Zinedine Zidane to the Galaxy? The rumors now are just too numerous to ignore: according to reports in Italy and the U.S., the France national team legend is in talks with Major League Soccer over a possible move to L.A. to play alongside David Beckham. Pending Zidane's decision to return to professional soccer, of course-the midfield wizard has repeatedly said he intends to stay retired.
Nevertheless, Ian Plenderleith, in a column for USSoccerPlayers.com, warns that the possible addition of Zidane to the L.A. Galaxy paints a worryingly reminiscent picture to the New York Cosmos of the erstwhile North American Soccer League. As exciting as the prospect of having David Beckham, Landon Donovan and Zinedine Zidane on the same field sounds, this is exactly the path of the NASL's Cosmos, who fielded a team comprised of Franz Beckenbauer, Giorgio Chinaglia and Pele. We all know what happened to the league from there: rapid expansion beyond the league's means led to an eventual collapse.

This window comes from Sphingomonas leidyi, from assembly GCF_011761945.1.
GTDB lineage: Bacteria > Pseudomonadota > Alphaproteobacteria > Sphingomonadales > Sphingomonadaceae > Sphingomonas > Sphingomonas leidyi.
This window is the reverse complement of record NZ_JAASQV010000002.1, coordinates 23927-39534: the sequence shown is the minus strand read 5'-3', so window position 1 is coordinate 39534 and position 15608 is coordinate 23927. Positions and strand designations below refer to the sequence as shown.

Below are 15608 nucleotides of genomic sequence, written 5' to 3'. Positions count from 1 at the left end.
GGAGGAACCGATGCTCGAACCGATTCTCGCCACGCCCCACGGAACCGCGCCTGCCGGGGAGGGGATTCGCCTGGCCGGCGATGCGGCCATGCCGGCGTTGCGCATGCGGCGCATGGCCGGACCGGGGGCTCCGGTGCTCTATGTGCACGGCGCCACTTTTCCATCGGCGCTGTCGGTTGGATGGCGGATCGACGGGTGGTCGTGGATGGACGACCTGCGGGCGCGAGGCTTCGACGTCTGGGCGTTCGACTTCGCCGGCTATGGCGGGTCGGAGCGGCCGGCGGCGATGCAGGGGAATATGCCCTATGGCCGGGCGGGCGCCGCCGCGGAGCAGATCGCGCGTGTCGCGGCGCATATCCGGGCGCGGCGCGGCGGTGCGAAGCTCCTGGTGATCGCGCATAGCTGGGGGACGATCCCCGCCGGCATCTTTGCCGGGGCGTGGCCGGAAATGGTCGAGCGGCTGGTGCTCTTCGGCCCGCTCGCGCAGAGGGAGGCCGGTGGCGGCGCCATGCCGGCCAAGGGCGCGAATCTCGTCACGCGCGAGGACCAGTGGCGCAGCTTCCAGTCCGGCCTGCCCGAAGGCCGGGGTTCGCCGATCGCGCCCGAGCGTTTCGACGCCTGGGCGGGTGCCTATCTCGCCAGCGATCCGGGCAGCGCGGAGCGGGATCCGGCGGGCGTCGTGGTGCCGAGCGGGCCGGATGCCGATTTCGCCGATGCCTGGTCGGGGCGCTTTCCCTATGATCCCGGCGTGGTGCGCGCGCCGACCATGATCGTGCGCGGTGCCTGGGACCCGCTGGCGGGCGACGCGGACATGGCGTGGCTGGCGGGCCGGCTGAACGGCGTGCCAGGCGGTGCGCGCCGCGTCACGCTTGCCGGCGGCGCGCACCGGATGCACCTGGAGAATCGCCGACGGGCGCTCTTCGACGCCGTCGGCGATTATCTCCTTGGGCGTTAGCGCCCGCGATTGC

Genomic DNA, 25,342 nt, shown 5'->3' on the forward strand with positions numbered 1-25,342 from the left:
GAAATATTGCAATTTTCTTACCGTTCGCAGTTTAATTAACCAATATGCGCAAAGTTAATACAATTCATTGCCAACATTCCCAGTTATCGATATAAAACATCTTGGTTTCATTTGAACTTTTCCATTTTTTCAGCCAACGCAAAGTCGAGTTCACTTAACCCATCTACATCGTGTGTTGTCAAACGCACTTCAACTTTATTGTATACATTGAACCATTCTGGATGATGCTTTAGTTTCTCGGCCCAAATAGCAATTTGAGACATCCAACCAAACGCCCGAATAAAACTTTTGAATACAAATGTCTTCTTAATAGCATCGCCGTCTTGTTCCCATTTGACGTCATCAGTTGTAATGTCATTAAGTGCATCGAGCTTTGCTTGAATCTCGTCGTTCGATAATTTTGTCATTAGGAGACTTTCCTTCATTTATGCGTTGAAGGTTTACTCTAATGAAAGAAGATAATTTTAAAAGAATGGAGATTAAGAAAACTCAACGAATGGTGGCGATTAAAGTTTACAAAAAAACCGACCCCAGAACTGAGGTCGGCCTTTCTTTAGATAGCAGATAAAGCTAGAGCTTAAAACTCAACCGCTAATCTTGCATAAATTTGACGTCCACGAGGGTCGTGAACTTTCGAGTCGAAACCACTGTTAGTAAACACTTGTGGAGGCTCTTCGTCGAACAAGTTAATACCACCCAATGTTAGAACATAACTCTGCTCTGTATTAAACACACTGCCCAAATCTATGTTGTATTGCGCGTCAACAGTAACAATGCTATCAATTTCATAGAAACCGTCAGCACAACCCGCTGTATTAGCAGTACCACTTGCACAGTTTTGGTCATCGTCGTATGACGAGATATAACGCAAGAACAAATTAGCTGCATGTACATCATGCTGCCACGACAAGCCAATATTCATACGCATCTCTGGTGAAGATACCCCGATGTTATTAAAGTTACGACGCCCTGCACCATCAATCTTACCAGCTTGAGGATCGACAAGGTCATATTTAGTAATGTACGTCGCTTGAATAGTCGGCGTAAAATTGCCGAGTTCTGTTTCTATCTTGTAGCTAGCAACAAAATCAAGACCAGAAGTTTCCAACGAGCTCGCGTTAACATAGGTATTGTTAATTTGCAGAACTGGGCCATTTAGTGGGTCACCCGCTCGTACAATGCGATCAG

Sure, these are different times. MLS is on more solid ground than the NASL-it will survive with or without Zidane-but Plenderleith worries that L.A. would dominate MLS media coverage. One could argue it's already doing that, with the exception of the New York Red Bulls. But isn't that what MLS wanted anyway-to have its strongest franchises in the two biggest soccer cities in the U.S? Wouldn't that also raise the profile of the whole league, lifting attendances and making MLS highlights on SportsCenter all the more frequent? Sure, but history has a way of repeating itself, and as Plenderleith points out, the NASL eventually bankrupted itself trying to keep up with the spending power and media influence of the Cosmos.